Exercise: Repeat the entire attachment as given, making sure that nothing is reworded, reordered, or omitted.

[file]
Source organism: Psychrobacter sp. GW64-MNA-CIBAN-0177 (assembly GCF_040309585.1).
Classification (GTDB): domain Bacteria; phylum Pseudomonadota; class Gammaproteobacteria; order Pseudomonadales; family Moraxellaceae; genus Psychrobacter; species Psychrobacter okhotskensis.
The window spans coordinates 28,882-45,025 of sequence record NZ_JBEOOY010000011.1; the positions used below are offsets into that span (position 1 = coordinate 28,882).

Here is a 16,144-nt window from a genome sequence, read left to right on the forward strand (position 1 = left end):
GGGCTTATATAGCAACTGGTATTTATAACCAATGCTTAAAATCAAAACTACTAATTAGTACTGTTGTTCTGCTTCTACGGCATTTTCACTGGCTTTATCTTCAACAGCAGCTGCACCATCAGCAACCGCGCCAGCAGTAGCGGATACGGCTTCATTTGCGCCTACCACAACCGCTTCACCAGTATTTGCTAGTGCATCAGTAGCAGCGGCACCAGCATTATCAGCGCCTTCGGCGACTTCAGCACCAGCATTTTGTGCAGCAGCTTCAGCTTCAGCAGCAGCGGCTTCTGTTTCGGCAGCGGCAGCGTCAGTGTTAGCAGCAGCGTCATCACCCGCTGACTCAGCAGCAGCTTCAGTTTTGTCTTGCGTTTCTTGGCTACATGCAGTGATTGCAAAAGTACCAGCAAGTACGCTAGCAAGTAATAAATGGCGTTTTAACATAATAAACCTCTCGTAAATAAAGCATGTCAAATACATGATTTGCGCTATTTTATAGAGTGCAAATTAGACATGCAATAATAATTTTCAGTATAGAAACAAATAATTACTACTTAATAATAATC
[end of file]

Source organism: Psychrobacter sp. GW64-MNA-CIBAN-0177 (assembly GCF_040309585.1).
Classification (GTDB): domain Bacteria; phylum Pseudomonadota; class Gammaproteobacteria; order Pseudomonadales; family Moraxellaceae; genus Psychrobacter; species Psychrobacter okhotskensis.
The window spans coordinates 28,882-45,025 of sequence record NZ_JBEOOY010000011.1; the positions used below are offsets into that span (position 1 = coordinate 28,882).

Here is a 16,144-nt window from a genome sequence, read left to right on the forward strand (position 1 = left end):
GGGCTTATATAGCAACTGGTATTTATAACCAATGCTTAAAATCAAAACTACTAATTAGTACTGTTGTTCTGCTTCTACGGCATTTTCACTGGCTTTATCTTCAACAGCAGCTGCACCATCAGCAACCGCGCCAGCAGTAGCGGATACGGCTTCATTTGCGCCTACCACAACCGCTTCACCAGTATTTGCTAGTGCATCAGTAGCAGCGGCACCAGCATTATCAGCGCCTTCGGCGACTTCAGCACCAGCATTTTGTGCAGCAGCTTCAGCTTCAGCAGCAGCGGCTTCTGTTTCGGCAGCGGCAGCGTCAGTGTTAGCAGCAGCGTCATCACCCGCTGACTCAGCAGCAGCTTCAGTTTTGTCTTGCGTTTCTTGGCTACATGCAGTGATTGCAAAAGTACCAGCAAGTACGCTAGCAAGTAATAAATGGCGTTTTAACATAATAAACCTCTCGTAAATAAAGCATGTCAAATACATGATTTGCGCTATTTTATAGAGTGCAAATTAGACATGCAATAATAATTTTCAGTATAGAAACAAATAATTACTACTTAATAATAATC